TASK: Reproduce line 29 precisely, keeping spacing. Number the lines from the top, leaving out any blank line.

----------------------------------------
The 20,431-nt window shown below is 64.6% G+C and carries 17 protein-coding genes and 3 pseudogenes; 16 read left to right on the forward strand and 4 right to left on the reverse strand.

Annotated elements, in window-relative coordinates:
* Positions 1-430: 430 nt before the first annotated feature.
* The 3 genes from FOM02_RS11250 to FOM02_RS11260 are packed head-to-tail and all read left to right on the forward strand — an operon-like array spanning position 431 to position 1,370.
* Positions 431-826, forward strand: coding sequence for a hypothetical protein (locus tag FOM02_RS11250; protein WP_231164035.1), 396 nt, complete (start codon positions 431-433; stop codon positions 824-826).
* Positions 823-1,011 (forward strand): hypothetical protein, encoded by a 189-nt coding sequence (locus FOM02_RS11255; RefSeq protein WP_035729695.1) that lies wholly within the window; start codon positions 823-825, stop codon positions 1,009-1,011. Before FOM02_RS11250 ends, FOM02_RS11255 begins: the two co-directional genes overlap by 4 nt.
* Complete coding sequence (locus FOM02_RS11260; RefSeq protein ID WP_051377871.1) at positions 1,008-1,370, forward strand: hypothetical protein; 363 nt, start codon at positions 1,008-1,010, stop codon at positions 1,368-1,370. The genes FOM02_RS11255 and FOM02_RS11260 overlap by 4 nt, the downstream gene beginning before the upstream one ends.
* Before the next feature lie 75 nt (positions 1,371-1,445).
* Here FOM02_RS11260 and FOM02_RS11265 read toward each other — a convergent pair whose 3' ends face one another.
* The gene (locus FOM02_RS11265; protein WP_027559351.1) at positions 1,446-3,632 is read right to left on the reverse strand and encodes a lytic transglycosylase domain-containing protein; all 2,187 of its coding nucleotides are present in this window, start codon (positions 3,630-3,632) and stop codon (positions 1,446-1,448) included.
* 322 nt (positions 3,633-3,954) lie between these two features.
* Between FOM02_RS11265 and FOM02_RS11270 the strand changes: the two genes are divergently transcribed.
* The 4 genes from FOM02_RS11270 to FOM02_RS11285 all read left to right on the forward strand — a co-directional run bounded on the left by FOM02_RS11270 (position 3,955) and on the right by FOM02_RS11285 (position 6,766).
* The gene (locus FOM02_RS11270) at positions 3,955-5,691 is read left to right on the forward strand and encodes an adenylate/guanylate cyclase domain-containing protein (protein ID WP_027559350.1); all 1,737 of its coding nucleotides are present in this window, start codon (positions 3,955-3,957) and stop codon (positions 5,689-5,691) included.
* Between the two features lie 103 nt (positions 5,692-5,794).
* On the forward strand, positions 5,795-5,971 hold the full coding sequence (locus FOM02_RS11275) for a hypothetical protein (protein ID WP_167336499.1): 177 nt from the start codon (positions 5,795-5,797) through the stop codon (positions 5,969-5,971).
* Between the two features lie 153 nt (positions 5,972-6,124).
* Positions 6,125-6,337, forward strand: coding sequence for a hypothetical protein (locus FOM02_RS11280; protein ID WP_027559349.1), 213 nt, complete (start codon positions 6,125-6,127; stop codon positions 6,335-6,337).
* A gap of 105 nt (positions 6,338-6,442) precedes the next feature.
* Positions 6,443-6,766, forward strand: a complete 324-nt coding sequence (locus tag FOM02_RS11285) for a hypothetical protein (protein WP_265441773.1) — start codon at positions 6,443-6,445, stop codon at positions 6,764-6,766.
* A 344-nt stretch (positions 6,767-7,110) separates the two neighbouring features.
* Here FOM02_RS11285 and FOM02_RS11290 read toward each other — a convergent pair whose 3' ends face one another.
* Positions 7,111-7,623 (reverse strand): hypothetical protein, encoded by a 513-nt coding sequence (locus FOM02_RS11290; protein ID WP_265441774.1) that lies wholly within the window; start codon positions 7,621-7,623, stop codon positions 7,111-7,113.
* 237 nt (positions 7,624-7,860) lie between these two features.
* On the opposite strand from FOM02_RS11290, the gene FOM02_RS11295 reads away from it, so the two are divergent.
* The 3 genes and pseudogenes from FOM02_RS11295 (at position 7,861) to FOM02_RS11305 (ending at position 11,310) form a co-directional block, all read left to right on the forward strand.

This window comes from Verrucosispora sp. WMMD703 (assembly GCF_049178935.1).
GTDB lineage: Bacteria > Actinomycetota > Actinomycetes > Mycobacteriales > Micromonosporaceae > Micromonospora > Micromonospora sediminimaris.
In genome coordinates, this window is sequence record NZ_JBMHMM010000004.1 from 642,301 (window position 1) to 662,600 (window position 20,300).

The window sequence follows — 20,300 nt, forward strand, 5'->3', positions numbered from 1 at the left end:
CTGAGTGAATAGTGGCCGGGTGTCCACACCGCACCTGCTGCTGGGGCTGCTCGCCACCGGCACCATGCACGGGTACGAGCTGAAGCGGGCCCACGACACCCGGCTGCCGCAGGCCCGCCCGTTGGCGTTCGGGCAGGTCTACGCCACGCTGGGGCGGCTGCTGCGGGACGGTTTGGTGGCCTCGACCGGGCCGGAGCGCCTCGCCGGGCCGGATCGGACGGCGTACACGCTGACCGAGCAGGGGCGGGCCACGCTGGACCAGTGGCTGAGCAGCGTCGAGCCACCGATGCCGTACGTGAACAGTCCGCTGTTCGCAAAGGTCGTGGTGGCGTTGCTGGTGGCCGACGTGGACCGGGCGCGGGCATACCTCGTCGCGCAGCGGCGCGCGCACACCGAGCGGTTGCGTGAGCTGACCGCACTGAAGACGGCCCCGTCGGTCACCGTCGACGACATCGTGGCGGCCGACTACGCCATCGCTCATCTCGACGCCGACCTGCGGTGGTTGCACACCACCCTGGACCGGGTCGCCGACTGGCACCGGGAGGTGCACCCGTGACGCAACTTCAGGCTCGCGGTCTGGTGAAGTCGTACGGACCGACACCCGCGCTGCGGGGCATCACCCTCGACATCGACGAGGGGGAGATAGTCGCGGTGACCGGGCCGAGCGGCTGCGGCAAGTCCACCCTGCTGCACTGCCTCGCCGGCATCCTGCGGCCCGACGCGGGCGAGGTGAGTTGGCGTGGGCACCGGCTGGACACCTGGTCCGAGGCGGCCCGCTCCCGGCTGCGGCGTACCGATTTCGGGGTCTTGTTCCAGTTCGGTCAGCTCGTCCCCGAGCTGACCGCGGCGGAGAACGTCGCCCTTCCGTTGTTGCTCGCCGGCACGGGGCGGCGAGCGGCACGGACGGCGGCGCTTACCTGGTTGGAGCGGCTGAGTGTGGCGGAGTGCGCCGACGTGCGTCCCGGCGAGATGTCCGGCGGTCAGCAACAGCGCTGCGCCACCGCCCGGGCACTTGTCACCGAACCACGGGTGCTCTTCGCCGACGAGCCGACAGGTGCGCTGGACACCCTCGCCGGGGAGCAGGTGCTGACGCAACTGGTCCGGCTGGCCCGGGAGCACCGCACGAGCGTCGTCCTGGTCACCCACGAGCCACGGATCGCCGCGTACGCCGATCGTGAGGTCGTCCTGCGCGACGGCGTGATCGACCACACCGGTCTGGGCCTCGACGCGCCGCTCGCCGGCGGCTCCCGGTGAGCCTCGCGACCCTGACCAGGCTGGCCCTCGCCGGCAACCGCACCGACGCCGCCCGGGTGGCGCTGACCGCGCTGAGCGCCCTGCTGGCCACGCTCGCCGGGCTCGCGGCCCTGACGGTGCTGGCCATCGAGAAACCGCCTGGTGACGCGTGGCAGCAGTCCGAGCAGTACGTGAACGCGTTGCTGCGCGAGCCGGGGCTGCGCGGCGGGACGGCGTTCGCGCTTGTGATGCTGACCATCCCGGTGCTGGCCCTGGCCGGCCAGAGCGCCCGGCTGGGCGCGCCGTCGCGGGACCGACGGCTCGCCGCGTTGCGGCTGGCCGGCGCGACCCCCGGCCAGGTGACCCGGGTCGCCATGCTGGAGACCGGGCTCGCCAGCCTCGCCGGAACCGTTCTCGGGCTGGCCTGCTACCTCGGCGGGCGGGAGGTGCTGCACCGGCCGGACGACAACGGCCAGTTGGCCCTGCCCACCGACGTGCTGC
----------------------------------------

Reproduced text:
In genome coordinates, this window is sequence record NZ_JBMHMM010000004.1 from 642,301 (window position 1) to 662,600 (window position 20,300).